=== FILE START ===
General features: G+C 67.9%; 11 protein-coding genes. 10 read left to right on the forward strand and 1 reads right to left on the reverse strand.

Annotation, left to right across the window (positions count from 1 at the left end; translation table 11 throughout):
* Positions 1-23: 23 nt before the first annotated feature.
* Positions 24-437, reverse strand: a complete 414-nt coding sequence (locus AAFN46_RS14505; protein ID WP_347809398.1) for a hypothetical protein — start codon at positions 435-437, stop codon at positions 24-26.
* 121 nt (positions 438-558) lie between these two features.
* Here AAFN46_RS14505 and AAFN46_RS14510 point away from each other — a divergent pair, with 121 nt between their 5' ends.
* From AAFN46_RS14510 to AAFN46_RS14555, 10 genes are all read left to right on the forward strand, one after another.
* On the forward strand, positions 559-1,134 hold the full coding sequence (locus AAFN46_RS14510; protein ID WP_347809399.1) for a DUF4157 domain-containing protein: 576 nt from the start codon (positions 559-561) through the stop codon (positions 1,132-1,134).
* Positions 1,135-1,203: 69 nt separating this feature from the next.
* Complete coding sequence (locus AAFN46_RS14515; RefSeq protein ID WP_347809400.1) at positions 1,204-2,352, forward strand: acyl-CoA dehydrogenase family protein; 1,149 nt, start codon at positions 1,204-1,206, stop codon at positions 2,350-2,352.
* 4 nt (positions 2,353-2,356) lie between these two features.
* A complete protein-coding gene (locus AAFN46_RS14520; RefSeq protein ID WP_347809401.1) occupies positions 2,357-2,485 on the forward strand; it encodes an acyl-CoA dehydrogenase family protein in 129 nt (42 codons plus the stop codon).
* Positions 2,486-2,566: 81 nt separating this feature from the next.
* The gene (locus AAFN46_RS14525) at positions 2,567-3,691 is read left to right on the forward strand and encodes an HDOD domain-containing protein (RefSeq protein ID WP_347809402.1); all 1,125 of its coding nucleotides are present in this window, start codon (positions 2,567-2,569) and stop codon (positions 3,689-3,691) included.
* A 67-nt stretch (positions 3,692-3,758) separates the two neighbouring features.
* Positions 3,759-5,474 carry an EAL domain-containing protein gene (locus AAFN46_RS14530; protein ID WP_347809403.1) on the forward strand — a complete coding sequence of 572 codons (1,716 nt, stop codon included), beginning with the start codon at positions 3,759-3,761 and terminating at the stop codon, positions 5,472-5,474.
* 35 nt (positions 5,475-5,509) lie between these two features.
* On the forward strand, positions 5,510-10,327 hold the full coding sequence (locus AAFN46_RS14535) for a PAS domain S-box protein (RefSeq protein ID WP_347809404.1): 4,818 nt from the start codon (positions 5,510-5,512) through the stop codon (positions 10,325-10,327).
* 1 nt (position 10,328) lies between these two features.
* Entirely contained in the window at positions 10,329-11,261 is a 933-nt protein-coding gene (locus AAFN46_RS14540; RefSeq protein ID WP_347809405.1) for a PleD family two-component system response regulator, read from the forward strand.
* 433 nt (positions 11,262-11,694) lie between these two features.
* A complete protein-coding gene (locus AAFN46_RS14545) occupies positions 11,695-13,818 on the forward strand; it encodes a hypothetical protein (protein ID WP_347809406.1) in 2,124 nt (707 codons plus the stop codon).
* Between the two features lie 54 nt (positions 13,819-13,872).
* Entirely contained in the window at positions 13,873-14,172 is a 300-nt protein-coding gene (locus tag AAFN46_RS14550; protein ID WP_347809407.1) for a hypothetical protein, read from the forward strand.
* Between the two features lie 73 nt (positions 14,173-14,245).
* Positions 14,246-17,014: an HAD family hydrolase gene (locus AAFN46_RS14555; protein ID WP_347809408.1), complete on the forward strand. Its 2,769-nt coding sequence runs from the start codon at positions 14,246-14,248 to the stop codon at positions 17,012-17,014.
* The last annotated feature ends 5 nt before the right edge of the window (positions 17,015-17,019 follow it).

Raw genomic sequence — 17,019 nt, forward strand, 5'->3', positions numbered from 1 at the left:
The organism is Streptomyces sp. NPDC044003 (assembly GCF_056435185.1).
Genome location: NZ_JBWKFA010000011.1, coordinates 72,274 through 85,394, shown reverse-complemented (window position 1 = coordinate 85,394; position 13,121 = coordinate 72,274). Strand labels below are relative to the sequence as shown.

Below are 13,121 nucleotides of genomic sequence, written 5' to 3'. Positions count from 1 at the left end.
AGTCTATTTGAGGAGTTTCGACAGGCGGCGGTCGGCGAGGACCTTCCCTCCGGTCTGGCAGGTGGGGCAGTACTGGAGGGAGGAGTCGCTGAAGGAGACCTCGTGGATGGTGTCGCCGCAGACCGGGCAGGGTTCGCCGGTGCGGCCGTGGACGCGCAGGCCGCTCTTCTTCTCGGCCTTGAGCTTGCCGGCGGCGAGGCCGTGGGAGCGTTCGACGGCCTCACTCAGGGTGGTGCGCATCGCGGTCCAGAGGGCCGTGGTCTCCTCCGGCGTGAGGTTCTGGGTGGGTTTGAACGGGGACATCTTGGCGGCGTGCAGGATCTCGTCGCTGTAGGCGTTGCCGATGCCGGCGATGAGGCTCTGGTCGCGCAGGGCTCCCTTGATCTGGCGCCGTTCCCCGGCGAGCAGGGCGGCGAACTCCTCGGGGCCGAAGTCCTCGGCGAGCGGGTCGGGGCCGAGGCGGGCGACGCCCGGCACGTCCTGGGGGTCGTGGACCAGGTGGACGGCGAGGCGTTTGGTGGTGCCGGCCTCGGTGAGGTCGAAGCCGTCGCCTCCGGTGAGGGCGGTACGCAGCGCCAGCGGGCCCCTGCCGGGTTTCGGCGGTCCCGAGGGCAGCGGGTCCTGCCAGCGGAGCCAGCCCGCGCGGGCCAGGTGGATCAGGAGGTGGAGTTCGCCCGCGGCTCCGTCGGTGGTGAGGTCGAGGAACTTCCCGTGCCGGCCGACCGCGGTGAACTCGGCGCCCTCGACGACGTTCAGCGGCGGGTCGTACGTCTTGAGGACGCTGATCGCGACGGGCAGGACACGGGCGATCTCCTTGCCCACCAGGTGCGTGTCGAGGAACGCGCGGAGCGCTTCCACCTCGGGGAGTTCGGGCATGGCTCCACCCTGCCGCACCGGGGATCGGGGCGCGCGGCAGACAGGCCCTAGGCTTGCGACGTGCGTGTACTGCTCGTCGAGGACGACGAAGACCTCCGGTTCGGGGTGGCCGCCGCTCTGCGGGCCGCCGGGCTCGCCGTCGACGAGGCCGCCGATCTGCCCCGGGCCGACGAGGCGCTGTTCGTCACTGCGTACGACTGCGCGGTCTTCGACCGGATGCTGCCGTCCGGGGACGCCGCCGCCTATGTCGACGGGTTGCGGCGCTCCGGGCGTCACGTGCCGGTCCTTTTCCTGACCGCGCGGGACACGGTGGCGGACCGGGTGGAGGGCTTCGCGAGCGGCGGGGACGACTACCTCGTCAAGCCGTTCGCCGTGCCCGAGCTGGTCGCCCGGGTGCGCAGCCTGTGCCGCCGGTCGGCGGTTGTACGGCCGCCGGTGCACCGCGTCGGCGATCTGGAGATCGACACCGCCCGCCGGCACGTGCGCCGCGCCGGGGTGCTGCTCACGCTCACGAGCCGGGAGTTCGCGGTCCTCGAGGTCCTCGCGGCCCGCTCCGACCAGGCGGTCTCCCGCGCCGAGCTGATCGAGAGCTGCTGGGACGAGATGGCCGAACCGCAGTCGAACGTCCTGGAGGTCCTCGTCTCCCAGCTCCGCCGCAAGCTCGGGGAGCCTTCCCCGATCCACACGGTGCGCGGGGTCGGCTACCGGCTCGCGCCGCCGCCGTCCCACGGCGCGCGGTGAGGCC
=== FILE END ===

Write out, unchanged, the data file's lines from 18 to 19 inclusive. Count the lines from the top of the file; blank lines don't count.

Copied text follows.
* On the forward strand, positions 5,510-10,327 hold the full coding sequence (locus AAFN46_RS14535) for a PAS domain S-box protein (RefSeq protein ID WP_347809404.1): 4,818 nt from the start codon (positions 5,510-5,512) through the stop codon (positions 10,325-10,327).
* 1 nt (position 10,328) lies between these two features.